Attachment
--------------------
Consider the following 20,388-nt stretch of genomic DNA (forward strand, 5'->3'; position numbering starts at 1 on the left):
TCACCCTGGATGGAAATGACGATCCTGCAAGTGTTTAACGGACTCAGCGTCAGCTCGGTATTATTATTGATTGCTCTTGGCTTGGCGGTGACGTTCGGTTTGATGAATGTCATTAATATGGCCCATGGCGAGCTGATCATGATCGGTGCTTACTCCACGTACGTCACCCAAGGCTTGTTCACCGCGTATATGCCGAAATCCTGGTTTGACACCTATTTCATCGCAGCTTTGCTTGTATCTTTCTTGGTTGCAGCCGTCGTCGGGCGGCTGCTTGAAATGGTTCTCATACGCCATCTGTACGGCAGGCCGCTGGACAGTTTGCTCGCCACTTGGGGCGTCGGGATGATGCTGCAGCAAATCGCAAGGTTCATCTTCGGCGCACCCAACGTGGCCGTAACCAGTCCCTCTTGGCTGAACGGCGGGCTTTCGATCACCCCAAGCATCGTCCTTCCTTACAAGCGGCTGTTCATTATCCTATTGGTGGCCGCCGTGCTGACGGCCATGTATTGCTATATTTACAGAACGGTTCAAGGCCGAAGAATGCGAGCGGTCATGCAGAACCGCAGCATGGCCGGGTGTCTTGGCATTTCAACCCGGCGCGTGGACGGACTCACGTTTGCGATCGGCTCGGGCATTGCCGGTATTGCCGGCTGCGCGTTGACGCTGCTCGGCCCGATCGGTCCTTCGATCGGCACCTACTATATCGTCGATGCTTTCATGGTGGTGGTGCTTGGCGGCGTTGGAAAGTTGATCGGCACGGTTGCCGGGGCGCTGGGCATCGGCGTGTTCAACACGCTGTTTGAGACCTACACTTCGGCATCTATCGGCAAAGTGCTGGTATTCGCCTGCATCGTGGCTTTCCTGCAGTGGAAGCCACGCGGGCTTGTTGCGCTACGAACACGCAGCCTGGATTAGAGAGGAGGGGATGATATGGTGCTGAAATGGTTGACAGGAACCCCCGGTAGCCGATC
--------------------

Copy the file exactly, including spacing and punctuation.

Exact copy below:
Consider the following 20,388-nt stretch of genomic DNA (forward strand, 5'->3'; position numbering starts at 1 on the left):
TCACCCTGGATGGAAATGACGATCCTGCAAGTGTTTAACGGACTCAGCGTCAGCTCGGTATTATTATTGATTGCTCTTGGCTTGGCGGTGACGTTCGGTTTGATGAATGTCATTAATATGGCCCATGGCGAGCTGATCATGATCGGTGCTTACTCCACGTACGTCACCCAAGGCTTGTTCACCGCGTATATGCCGAAATCCTGGTTTGACACCTATTTCATCGCAGCTTTGCTTGTATCTTTCTTGGTTGCAGCCGTCGTCGGGCGGCTGCTTGAAATGGTTCTCATACGCCATCTGTACGGCAGGCCGCTGGACAGTTTGCTCGCCACTTGGGGCGTCGGGATGATGCTGCAGCAAATCGCAAGGTTCATCTTCGGCGCACCCAACGTGGCCGTAACCAGTCCCTCTTGGCTGAACGGCGGGCTTTCGATCACCCCAAGCATCGTCCTTCCTTACAAGCGGCTGTTCATTATCCTATTGGTGGCCGCCGTGCTGACGGCCATGTATTGCTATATTTACAGAACGGTTCAAGGCCGAAGAATGCGAGCGGTCATGCAGAACCGCAGCATGGCCGGGTGTCTTGGCATTTCAACCCGGCGCGTGGACGGACTCACGTTTGCGATCGGCTCGGGCATTGCCGGTATTGCCGGCTGCGCGTTGACGCTGCTCGGCCCGATCGGTCCTTCGATCGGCACCTACTATATCGTCGATGCTTTCATGGTGGTGGTGCTTGGCGGCGTTGGAAAGTTGATCGGCACGGTTGCCGGGGCGCTGGGCATCGGCGTGTTCAACACGCTGTTTGAGACCTACACTTCGGCATCTATCGGCAAAGTGCTGGTATTCGCCTGCATCGTGGCTTTCCTGCAGTGGAAGCCACGCGGGCTTGTTGCGCTACGAACACGCAGCCTGGATTAGAGAGGAGGGGATGATATGGTGCTGAAATGGTTGACAGGAACCCCCGGTAGCCGATC